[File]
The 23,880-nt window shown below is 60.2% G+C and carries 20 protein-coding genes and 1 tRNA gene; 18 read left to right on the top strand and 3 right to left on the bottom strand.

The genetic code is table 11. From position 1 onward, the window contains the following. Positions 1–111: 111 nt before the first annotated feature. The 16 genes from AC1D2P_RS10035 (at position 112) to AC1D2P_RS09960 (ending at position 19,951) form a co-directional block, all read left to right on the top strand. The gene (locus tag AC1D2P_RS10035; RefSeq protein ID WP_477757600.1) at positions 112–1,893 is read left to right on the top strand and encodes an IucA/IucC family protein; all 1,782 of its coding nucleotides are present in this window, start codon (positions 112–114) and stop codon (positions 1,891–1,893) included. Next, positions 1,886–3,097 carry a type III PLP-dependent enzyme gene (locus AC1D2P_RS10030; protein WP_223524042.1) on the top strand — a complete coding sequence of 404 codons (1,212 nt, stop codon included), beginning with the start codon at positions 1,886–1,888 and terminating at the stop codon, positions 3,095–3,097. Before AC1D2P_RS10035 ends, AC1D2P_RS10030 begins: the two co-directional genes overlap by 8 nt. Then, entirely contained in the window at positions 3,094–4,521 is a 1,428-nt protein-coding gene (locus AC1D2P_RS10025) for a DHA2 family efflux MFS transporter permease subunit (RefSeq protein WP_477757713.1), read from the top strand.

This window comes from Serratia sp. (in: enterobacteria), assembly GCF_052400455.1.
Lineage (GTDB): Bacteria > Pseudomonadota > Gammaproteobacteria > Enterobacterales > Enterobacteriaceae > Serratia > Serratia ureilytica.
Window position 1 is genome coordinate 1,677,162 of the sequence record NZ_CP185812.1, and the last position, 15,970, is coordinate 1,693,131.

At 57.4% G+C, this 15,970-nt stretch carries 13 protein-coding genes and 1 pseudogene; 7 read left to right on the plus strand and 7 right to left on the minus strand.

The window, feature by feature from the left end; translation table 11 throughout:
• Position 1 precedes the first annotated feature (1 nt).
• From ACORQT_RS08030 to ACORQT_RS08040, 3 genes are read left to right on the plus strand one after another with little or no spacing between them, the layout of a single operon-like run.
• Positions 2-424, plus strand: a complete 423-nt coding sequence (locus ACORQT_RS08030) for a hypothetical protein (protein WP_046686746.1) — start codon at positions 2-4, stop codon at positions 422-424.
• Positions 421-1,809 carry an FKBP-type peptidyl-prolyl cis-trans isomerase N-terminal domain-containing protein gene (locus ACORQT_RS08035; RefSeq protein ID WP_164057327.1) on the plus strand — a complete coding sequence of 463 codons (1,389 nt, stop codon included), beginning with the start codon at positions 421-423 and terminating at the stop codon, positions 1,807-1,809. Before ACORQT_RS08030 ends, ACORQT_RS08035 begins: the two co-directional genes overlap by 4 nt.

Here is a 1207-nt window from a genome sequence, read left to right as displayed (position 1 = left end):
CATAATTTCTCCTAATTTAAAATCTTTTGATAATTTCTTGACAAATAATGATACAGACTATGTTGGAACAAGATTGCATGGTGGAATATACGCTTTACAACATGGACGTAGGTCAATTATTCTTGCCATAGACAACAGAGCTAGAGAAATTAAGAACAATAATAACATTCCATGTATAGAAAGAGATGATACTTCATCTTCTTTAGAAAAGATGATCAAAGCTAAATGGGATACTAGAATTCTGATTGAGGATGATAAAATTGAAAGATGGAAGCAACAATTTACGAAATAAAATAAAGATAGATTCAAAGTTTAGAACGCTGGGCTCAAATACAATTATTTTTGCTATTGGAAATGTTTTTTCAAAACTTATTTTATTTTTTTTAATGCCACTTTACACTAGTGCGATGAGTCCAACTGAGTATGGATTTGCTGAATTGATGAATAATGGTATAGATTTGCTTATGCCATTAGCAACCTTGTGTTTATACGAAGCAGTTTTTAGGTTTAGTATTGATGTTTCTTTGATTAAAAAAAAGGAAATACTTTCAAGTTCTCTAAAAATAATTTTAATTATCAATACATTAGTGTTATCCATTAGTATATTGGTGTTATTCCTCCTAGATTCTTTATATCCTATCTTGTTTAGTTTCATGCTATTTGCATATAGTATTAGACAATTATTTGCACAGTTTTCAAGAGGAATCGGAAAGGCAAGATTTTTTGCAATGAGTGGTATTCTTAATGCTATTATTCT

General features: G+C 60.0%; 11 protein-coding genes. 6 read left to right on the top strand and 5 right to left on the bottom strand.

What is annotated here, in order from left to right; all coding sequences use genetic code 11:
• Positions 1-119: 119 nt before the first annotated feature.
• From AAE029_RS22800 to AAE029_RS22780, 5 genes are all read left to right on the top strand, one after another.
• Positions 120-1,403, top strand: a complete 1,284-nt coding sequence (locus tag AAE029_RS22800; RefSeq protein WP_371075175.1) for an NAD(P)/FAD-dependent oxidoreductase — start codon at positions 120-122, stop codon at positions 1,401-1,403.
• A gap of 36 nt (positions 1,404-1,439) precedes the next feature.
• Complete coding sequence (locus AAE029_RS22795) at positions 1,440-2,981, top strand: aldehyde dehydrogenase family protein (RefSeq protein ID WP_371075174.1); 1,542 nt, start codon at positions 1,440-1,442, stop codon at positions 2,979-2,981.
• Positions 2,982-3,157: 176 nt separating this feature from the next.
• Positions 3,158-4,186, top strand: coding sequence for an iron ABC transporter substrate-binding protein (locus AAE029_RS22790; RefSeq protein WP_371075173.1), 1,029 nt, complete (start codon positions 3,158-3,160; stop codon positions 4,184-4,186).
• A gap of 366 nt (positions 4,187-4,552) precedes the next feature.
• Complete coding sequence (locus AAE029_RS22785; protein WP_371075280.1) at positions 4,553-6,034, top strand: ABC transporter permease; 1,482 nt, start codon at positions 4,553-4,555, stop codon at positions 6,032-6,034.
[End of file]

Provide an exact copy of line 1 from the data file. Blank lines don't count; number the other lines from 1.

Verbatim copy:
The 23,880-nt window shown below is 60.2% G+C and carries 20 protein-coding genes and 1 tRNA gene; 18 read left to right on the top strand and 3 right to left on the bottom strand.